From the Editorial: Re-writing history?  SEAQ Newsletter September  2017

Dealing with the topic of Australia Day, many media comments have referred to any suggestion about changing the date as an attempt to re-write history. (Historians always rewrite history.) Arguments for changing the date centre around the notion that it cannot be a celebration of our Australian lifestyle and achievements if it is also a day regarded by our First Peoples as representing loss of land and agency in their lives. Most other nations that began as colonies celebrate their independence from the parent country as their national day. Settlement as a penal colony was once a source of shame for many.

Arguments against changing the date include the following: that the European settlement that began our way of life began on the 26th January 1788; that if the British had not settled then another European nation would have; that the Aborigines were living a primitive lifestyle and should have been grateful for the comforts of western civilisation; that 'this is now and why can't they get over it and move on', and also that it is a public holiday at the most convenient time of the year.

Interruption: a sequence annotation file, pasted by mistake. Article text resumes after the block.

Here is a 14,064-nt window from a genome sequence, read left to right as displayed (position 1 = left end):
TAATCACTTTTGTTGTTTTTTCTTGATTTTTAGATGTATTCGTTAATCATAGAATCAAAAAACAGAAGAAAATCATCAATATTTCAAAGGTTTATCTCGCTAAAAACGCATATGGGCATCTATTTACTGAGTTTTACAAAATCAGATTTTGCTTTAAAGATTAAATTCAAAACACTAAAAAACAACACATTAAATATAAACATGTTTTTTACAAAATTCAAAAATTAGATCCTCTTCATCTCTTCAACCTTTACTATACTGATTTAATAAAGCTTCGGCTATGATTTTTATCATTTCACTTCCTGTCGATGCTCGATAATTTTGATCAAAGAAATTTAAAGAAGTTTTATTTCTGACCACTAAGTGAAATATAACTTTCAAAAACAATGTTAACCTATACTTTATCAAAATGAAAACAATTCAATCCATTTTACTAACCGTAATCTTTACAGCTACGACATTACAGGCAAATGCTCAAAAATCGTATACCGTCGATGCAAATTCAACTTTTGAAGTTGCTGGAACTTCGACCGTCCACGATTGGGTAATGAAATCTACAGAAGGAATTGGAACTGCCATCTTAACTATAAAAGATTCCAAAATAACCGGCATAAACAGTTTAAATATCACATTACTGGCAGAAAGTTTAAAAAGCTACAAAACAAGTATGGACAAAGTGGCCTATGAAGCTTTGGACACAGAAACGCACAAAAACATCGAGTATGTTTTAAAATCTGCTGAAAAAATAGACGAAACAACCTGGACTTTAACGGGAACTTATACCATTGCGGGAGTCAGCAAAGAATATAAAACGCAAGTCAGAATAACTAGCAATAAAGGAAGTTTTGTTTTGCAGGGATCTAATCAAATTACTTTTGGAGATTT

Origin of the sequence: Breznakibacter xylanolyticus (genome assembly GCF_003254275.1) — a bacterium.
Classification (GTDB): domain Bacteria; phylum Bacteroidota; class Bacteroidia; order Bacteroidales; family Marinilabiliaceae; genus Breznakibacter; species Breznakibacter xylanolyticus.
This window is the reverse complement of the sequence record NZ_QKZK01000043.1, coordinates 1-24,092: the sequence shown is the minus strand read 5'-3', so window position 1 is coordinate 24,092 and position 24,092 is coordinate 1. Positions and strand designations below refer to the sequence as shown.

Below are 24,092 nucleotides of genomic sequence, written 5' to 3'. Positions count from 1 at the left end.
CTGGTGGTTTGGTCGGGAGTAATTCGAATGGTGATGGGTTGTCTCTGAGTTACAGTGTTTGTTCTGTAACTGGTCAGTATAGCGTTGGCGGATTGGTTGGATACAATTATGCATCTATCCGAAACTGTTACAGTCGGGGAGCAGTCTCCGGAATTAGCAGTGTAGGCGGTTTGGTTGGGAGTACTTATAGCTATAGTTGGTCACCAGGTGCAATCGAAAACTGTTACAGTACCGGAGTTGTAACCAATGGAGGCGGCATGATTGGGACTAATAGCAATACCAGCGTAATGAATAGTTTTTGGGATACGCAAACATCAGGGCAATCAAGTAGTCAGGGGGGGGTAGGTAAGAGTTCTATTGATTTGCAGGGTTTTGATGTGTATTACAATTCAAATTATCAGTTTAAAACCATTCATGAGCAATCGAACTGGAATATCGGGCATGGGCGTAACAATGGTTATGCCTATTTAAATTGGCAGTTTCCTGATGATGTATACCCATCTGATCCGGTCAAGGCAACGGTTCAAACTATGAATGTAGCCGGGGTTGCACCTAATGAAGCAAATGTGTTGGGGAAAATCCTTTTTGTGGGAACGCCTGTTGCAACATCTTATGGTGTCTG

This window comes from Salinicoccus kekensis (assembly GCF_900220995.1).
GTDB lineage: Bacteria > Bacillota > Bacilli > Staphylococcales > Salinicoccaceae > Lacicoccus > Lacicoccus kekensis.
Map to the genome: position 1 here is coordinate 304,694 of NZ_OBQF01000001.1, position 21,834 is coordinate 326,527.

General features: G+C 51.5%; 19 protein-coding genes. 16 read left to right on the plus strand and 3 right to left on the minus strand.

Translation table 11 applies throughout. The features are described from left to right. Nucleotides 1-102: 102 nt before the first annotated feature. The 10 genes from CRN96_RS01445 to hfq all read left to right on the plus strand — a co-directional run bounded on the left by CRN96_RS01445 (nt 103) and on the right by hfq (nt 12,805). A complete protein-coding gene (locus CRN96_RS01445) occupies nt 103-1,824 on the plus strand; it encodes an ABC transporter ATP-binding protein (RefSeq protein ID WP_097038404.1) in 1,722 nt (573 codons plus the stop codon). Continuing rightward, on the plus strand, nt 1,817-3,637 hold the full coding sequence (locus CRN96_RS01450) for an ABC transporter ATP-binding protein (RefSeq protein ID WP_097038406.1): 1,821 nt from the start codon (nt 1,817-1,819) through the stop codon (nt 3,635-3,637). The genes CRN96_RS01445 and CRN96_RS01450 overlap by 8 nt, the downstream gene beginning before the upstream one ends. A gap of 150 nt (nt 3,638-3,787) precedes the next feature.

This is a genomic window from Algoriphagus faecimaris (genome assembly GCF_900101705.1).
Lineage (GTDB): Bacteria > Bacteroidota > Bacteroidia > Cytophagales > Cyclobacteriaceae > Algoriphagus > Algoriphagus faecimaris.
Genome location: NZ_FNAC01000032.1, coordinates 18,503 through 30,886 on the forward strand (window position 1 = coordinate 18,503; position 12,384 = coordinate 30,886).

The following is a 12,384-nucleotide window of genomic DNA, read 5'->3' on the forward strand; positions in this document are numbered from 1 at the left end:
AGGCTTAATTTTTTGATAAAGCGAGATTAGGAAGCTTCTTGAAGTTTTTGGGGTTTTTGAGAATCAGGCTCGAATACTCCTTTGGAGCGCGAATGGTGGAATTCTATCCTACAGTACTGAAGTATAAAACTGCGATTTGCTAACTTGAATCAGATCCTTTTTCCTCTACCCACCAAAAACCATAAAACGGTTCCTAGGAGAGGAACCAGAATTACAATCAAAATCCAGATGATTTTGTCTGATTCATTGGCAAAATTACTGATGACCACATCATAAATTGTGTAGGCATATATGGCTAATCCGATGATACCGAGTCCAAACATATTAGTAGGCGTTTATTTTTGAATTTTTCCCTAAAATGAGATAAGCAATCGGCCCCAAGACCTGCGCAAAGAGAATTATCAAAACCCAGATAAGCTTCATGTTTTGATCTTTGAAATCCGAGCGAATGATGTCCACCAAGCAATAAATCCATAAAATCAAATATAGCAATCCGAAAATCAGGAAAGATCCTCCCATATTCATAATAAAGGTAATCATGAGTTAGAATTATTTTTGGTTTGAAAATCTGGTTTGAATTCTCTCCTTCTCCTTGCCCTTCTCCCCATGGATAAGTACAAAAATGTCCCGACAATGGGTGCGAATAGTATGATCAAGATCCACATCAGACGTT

Added to these arguments is the attempt by two Victorian Councils to move their Australia Day citizenship ceremonies to another day to accommodate indigenous sensitivities (regarded by the federal government as politicising and delegitimising such ceremonies and therefore not to be allowed), and the defacing of a statue of James Cook , which has led to another discussion about removing statues of those whose actions do not conform to modern attitudes and mores.

The phrase, attributed to Voltaire, that states:  "I disapprove of what you say, but will defend to death your right to say it" is often invoked in situations like this. However, where history is concerned, not all knowledge or opinions are equal and all history is contestable.  However, to be valid, opinions must be based on verifiable evidence.  (Observance of this rule may lead to the end of fake news.?)

So, to some questions, points of interest and possible answers:

  •    Did James Cook discover Australia and should he be vilified because he suggested the use of the land by Britain? Cook was a magnificent navigator who was under orders to look for the eastern coast of a landmass that was already known by the Dutch, Portuguese and an Englishman, Dampier, as New Holland. Cook found (through European eyes) and explored the coastline, and claimed that coastline for the British crown, naming it New South Wales. Cook had orders to be friendly to the native inhabitants. In his journal he stated that "From what I have said of the Natives of New-Holland they may appear to some to be the most wretched people upon Earth, but in reality they are far more happier than we Europeans ...".(Cook's journal)